But this approach is unsatisfactory as the resultant temperatures can overshoot their target due to a range of factors. Floor heating is slow to react, so forecasts should ideally be used to judge future outdoor temperatures. Theses forecasts are made complex by considering the effects of weather phenomena such as sunlight, wind and temperature in different areas of the house in relation to the already active warm-water pipes. Moreover, heat is exchanged to the intermediary rooms through which the pipes snake on their way to the pipe terminals and this should be accounted for in the model, as well as the unpredictable opening and closing of doors in the household. Longer lengths of pipe also mean that water pressure must be treated as a limited resource, as simultaneously opening several valves has a detrimental effect on the efficacy of the system at the pipe terminals.
Modeling the solution
The floor heating problem is then an excellent complex case study for the Cassting project. The solution is informed by theory and the numbers are crunched by the modeling software UPPAAL Stratego, which essentially takes the mathematical abstraction of the floor-heating problem in the context of the house and current-state temperature, and crunches the numbers by calculating possible outcomes with valve combinations. Based on the goal of achieving the home inhabitants desired set-point temperatures the outcome is then the set of instructions most likely to achieve the set-point temperature. The process is dynamic and occurs continuously. More about Aalborg Universities achievements and results on the case-study can be read here.
Executing the solution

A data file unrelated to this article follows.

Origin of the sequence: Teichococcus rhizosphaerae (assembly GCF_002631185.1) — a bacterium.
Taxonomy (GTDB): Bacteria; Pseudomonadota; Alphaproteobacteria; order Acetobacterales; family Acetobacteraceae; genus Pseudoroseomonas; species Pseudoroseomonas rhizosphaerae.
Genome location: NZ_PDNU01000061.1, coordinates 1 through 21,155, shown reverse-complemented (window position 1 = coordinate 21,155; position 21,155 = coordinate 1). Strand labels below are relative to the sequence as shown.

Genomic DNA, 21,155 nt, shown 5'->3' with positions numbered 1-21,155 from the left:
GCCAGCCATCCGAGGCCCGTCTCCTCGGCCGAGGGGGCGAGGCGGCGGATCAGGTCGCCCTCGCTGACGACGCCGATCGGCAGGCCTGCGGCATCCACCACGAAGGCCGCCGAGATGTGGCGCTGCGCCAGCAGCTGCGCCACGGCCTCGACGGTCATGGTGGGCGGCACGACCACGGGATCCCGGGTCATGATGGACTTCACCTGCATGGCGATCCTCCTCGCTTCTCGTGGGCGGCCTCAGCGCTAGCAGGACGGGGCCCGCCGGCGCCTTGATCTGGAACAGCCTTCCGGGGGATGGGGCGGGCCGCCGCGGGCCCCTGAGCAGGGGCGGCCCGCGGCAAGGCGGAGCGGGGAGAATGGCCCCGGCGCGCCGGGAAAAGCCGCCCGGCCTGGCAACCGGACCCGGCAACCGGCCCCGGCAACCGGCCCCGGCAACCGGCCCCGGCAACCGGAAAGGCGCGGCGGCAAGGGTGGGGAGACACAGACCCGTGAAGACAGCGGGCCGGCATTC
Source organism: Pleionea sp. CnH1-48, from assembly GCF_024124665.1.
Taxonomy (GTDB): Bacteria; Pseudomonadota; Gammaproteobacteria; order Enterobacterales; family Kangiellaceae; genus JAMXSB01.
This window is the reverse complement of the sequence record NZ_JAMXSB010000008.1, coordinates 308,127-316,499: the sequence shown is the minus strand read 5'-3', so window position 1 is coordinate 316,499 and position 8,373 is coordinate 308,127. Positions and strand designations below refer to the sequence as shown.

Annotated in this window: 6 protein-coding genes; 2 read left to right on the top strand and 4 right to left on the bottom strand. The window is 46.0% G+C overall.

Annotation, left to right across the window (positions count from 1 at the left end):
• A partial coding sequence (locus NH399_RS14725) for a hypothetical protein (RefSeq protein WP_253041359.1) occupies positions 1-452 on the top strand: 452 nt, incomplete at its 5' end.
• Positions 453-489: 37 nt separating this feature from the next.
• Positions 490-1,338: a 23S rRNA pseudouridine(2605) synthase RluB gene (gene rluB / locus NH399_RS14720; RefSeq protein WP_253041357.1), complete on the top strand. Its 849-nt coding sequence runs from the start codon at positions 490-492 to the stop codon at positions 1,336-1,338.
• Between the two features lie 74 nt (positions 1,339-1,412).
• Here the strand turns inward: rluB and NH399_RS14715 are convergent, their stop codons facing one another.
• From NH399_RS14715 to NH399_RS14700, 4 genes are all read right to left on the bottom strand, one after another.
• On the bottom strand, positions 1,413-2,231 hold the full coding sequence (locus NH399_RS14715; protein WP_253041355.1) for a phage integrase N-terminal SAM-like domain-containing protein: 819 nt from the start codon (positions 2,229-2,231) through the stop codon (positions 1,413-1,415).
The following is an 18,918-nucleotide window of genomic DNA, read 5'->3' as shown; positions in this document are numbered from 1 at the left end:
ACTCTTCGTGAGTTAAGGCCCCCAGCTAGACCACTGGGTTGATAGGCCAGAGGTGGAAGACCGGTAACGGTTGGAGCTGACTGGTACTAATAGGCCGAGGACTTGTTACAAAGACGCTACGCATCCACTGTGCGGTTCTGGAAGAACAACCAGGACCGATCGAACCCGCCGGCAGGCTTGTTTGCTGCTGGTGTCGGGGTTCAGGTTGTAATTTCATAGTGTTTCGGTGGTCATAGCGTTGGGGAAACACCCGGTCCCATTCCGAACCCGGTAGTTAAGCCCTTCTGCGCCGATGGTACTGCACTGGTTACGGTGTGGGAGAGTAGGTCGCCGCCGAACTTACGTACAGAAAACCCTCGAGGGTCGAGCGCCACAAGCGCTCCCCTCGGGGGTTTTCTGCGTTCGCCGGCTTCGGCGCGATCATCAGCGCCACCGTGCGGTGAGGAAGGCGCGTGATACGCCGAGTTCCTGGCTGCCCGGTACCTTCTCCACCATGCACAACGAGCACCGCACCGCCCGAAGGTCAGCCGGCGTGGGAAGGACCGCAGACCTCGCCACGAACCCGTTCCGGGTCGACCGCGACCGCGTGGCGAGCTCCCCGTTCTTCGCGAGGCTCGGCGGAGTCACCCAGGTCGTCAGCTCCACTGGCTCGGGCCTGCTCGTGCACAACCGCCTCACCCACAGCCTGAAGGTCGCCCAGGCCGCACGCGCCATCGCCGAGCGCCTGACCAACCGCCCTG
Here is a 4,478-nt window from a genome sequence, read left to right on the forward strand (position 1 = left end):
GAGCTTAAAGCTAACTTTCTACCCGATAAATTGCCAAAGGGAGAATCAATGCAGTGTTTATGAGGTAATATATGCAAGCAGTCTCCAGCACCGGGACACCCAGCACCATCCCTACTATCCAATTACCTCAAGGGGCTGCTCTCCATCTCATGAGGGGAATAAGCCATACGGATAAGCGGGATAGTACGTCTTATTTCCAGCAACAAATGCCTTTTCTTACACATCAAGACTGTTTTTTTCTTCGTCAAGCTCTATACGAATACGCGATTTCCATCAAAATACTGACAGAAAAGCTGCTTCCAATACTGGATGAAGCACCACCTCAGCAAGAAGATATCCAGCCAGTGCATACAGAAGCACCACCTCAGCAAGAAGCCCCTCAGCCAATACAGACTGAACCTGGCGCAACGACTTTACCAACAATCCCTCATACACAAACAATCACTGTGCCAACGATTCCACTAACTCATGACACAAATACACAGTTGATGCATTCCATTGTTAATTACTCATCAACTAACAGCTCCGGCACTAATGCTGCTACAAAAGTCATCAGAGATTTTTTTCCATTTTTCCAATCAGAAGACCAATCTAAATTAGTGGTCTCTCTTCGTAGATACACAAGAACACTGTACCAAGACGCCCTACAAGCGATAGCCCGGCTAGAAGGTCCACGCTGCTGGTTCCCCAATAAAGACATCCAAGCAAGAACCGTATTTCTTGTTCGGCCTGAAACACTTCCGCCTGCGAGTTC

Executing this set of instructions is where Seluxit's IoT solution then comes into play.
The auxiliary components Seluxit provides to control the floor-heating system include a gateway, two relay boxes, and a set of temperature and humidity sensors, and a user interface. Binding it all together is the Seluxit IoT platform, which provides a series of services that are capable of taking more abstract constructs and executing them on devices, as Seluxit is capable of putting distributed state machines on individual devices.
In this concrete implementation, the temperature sensors are enabled to speak with the Seluxit gateway using the protocol which Seluxit developed together with RWE called Lemonbeat. The gateway serves as the point of contact to the Internet and Aalborg University's models and instructions. The relay boxes receive the instructions via the gateway, and turn the wax actuators on or off.
The user interface enables the setting of set-point temperatures, but it does much more. The user interface has been a major aspect of Seluxit's contribution to the Cassting project, and explores issues and solutions regarding how the home inhabitant ascertains the desired set-point temperature, adding a dimension to the overall case study problem so we can consider and solve the problem holistically.
The results of the floor-heating case study are very promising, yet more work must be done when considering the potential commercial application of this optimized floor-heating control system. The case study will continue to be explored in future projects.
More about Cassting
Cassting is a 3-year European research project funded by the European Commission under the 7th Research Framework Program for Information and Communication Technology. The project involves seven European partners, from both academic and industrial fields in four different countries (France, Belgium, Germany, Denmark).
Cassting is one of seven projects researching collective adaptive systems under the auspices of the umbrella project, FoCAS (fundamentals of collective adaptive systems).